The Carriage Hills project wrapped over a year ago, but I still adore her (houses are girls, duh) and still receive multiple questions about these designs daily, so I figured it was time to give her a proper reveal.
My clients were the sweetest, coolest young family you ever did meet. They have three adorable little girls, love to host, and have killer style. They brought me on board to push the limits creatively, offer expertise on some of those mind-numbing details that come with a renovation, create a cohesive aesthetic throughout the house, and be the first point of contact for the general contractor.
Let’s start with the before of this room..Before
“Den” is the perfect word to describe this room. Dark and cavernous, but almost unintentionally. Heavy materials were used without much thought as to the affect it would have on the room overall. I knew I wanted to remove the ceiling fan (sure it’s a new day for these babies, but I really prefer to only have them in bedrooms if at all possible), change the flooring (we were changing these throughout the house), and punch the style of the space up to the next level.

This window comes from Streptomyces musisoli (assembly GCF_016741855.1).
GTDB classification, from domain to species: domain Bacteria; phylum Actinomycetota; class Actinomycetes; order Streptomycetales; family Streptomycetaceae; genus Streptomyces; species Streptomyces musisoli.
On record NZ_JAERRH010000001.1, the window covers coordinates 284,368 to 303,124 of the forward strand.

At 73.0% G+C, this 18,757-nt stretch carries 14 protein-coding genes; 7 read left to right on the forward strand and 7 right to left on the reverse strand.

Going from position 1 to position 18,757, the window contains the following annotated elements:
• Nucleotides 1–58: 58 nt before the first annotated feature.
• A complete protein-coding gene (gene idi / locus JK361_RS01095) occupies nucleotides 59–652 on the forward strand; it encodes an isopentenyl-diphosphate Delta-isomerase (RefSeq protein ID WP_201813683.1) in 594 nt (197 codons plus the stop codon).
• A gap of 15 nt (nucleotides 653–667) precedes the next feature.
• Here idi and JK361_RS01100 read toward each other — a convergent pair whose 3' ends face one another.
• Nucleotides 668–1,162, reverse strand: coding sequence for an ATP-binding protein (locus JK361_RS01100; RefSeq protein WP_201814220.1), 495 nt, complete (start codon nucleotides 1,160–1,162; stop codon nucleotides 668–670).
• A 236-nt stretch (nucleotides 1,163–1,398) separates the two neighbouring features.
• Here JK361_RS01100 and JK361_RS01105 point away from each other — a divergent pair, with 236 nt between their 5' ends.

Dramatic improvement, is it not?? And you can easily tell who the MVP of this change is: PAINT. Aside from the flooring and lighting changes (which absolutely add to the design), simply painting the walls, fireplace, and ceiling is what transformed this room. After sampling several options, we went with Alpine Trail by Behr in a semigloss finish. I love how the sheen reflects the light from the front window and skylight, as well as how it highlights the beautiful millwork (which was being missed when the room was all brown).
We swapped out the ceiling fan for this iconic three arm stunner, which really helped kick off the style of the house (my clients love midcentury design). The homeowners already had these beautiful bookshelves and vintage arm chairs, which gave me the direction I needed when it came to furnishing the rest of the room. The rug is another one of my favorite parts of the room – Moroccan inspired, but not the same over-replicated one you see in everyone else’s house, you know?
Photography: Matti Gresham
Flooring: Vanier Solis European Oak
Paint: Alpine Trail by Behr